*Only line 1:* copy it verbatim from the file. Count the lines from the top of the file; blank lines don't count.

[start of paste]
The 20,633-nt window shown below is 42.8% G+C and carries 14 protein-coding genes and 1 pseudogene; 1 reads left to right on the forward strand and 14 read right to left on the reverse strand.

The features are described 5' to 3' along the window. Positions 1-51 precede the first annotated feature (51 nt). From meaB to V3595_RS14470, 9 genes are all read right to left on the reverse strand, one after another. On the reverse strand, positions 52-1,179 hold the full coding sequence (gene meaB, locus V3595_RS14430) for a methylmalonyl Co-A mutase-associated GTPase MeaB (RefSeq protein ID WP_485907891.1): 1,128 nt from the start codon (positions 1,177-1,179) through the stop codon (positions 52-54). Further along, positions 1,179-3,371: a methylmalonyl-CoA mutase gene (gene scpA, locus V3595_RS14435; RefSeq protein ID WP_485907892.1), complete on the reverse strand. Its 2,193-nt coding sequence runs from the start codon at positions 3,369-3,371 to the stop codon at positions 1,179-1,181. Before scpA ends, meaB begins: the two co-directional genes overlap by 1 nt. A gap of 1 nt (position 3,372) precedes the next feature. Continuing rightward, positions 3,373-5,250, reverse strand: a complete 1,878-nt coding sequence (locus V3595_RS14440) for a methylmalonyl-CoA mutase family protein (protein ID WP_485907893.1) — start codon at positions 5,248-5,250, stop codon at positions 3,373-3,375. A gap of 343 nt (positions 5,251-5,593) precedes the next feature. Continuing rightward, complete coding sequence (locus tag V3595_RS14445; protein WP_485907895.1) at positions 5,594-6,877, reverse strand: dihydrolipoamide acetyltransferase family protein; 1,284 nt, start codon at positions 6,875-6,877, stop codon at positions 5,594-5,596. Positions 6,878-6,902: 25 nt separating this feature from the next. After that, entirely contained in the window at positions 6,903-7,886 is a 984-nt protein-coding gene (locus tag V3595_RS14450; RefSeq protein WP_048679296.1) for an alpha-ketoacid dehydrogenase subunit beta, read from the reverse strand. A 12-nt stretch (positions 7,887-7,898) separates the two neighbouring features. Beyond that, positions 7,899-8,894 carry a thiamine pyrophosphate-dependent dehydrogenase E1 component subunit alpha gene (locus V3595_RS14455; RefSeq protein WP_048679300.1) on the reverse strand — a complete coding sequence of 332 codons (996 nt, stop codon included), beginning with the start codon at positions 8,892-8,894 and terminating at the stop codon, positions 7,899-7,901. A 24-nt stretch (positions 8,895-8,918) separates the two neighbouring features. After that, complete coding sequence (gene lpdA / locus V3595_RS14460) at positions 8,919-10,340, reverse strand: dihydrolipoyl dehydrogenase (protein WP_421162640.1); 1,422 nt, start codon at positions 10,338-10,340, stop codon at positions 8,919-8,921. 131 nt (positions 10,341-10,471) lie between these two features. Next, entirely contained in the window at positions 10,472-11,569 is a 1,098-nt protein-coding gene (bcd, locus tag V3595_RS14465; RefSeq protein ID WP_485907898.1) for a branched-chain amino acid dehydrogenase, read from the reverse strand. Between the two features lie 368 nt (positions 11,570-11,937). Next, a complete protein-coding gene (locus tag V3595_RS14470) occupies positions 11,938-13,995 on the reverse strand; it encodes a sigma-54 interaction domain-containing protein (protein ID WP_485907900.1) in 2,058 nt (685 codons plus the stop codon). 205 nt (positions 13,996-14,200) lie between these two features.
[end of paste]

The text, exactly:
The 20,633-nt window shown below is 42.8% G+C and carries 14 protein-coding genes and 1 pseudogene; 1 reads left to right on the forward strand and 14 read right to left on the reverse strand.